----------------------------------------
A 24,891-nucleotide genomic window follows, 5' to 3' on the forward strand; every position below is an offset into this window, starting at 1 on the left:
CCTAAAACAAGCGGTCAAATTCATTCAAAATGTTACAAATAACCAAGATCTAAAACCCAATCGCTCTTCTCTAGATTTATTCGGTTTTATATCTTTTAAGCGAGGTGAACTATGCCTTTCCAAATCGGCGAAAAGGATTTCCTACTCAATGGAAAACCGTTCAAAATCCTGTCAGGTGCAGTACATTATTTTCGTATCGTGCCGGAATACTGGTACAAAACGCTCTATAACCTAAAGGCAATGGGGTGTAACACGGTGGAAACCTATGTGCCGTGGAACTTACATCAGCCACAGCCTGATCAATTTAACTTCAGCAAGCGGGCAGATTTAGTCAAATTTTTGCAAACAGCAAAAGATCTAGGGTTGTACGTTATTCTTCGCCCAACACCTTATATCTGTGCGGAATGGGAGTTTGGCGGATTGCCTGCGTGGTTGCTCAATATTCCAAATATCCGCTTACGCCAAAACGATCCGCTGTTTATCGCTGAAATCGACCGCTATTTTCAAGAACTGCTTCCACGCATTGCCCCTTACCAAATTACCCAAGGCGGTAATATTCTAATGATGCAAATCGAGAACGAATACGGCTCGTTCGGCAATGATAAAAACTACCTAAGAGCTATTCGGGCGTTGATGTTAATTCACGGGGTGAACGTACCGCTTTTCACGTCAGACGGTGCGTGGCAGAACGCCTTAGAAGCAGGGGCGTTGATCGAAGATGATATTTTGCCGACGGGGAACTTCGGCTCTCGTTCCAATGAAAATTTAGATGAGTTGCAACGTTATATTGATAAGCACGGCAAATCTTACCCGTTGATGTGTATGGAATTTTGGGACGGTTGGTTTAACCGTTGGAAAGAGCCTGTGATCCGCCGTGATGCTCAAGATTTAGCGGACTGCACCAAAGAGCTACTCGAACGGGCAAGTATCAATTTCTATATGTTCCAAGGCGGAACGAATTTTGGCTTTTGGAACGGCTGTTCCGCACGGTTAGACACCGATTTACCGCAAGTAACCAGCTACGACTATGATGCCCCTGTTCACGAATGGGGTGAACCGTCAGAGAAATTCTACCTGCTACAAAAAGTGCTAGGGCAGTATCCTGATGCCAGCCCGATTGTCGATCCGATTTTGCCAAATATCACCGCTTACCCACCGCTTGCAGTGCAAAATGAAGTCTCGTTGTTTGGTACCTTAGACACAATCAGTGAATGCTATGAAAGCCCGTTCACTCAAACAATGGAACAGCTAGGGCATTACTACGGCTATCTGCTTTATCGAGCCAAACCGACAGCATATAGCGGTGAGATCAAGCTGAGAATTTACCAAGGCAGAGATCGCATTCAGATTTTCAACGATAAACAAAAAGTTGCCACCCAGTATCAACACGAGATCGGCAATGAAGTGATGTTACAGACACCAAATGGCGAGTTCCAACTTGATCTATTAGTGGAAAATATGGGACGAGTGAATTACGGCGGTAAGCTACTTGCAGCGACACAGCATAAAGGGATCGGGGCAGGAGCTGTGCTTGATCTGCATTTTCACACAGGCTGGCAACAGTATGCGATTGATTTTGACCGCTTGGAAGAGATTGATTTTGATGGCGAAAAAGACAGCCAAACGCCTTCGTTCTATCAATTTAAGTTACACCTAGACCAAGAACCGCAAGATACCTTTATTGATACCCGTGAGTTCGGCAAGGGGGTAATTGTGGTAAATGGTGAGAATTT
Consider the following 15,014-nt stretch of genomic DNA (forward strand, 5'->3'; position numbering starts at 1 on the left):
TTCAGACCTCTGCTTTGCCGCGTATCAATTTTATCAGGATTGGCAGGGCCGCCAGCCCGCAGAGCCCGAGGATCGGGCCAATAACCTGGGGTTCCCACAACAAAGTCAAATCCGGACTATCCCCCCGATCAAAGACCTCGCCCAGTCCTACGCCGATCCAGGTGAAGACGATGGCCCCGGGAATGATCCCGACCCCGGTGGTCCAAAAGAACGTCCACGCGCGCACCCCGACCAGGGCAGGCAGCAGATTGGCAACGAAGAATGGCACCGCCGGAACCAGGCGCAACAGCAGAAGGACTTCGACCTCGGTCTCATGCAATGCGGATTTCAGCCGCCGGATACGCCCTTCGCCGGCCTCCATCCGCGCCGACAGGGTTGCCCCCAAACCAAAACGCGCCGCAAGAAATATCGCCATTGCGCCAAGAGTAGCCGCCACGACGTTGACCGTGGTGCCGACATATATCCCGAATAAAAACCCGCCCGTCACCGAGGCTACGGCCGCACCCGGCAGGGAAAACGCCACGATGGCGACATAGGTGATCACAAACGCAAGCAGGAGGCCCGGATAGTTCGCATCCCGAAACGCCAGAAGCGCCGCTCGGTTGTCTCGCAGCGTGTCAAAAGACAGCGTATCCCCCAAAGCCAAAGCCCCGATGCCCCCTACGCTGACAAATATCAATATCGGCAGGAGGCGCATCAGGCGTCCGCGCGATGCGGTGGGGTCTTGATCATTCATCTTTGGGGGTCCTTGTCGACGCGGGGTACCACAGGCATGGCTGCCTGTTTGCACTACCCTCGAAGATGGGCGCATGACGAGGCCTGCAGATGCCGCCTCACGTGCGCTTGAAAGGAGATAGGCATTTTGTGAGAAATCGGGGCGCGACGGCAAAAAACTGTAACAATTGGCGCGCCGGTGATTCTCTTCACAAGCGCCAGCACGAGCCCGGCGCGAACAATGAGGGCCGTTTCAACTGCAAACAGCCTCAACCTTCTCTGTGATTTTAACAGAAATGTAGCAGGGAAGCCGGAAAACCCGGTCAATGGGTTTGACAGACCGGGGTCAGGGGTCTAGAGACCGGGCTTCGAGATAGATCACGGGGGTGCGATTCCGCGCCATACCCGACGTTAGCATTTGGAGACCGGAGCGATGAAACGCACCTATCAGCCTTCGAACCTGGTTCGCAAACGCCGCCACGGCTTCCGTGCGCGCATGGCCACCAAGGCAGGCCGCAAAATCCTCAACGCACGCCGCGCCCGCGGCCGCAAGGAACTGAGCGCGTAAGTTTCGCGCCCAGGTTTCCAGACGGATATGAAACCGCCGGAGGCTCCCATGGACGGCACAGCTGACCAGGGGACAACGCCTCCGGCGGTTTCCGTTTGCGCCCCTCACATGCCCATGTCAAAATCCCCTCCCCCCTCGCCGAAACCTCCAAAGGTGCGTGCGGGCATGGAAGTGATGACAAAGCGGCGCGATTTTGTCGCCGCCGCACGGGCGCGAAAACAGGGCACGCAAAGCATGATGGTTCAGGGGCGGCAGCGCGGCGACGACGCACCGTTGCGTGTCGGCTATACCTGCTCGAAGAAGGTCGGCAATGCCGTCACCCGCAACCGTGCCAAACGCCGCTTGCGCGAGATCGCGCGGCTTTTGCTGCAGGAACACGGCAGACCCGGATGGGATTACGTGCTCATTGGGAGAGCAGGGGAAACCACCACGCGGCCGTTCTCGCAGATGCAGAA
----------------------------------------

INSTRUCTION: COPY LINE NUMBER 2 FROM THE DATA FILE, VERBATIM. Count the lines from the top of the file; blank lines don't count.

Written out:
CCTAAAACAAGCGGTCAAATTCATTCAAAATGTTACAAATAACCAAGATCTAAAACCCAATCGCTCTTCTCTAGATTTATTCGGTTTTATATCTTTTAAGCGAGGTGAACTATGCCTTTCCAAATCGGCGAAAAGGATTTCCTACTCAATGGAAAACCGTTCAAAATCCTGTCAGGTGCAGTACATTATTTTCGTATCGTGCCGGAATACTGGTACAAAACGCTCTATAACCTAAAGGCAATGGGGTGTAACACGGTGGAAACCTATGTGCCGTGGAACTTACATCAGCCACAGCCTGATCAATTTAACTTCAGCAAGCGGGCAGATTTAGTCAAATTTTTGCAAACAGCAAAAGATCTAGGGTTGTACGTTATTCTTCGCCCAACACCTTATATCTGTGCGGAATGGGAGTTTGGCGGATTGCCTGCGTGGTTGCTCAATATTCCAAATATCCGCTTACGCCAAAACGATCCGCTGTTTATCGCTGAAATCGACCGCTATTTTCAAGAACTGCTTCCACGCATTGCCCCTTACCAAATTACCCAAGGCGGTAATATTCTAATGATGCAAATCGAGAACGAATACGGCTCGTTCGGCAATGATAAAAACTACCTAAGAGCTATTCGGGCGTTGATGTTAATTCACGGGGTGAACGTACCGCTTTTCACGTCAGACGGTGCGTGGCAGAACGCCTTAGAAGCAGGGGCGTTGATCGAAGATGATATTTTGCCGACGGGGAACTTCGGCTCTCGTTCCAATGAAAATTTAGATGAGTTGCAACGTTATATTGATAAGCACGGCAAATCTTACCCGTTGATGTGTATGGAATTTTGGGACGGTTGGTTTAACCGTTGGAAAGAGCCTGTGATCCGCCGTGATGCTCAAGATTTAGCGGACTGCACCAAAGAGCTACTCGAACGGGCAAGTATCAATTTCTATATGTTCCAAGGCGGAACGAATTTTGGCTTTTGGAACGGCTGTTCCGCACGGTTAGACACCGATTTACCGCAAGTAACCAGCTACGACTATGATGCCCCTGTTCACGAATGGGGTGAACCGTCAGAGAAATTCTACCTGCTACAAAAAGTGCTAGGGCAGTATCCTGATGCCAGCCCGATTGTCGATCCGATTTTGCCAAATATCACCGCTTACCCACCGCTTGCAGTGCAAAATGAAGTCTCGTTGTTTGGTACCTTAGACACAATCAGTGAATGCTATGAAAGCCCGTTCACTCAAACAATGGAACAGCTAGGGCATTACTACGGCTATCTGCTTTATCGAGCCAAACCGACAGCATATAGCGGTGAGATCAAGCTGAGAATTTACCAAGGCAGAGATCGCATTCAGATTTTCAACGATAAACAAAAAGTTGCCACCCAGTATCAACACGAGATCGGCAATGAAGTGATGTTACAGACACCAAATGGCGAGTTCCAACTTGATCTATTAGTGGAAAATATGGGACGAGTGAATTACGGCGGTAAGCTACTTGCAGCGACACAGCATAAAGGGATCGGGGCAGGAGCTGTGCTTGATCTGCATTTTCACACAGGCTGGCAACAGTATGCGATTGATTTTGACCGCTTGGAAGAGATTGATTTTGATGGCGAAAAAGACAGCCAAACGCCTTCGTTCTATCAATTTAAGTTACACCTAGACCAAGAACCGCAAGATACCTTTATTGATACCCGTGAGTTCGGCAAGGGGGTAATTGTGGTAAATGGTGAGAATTT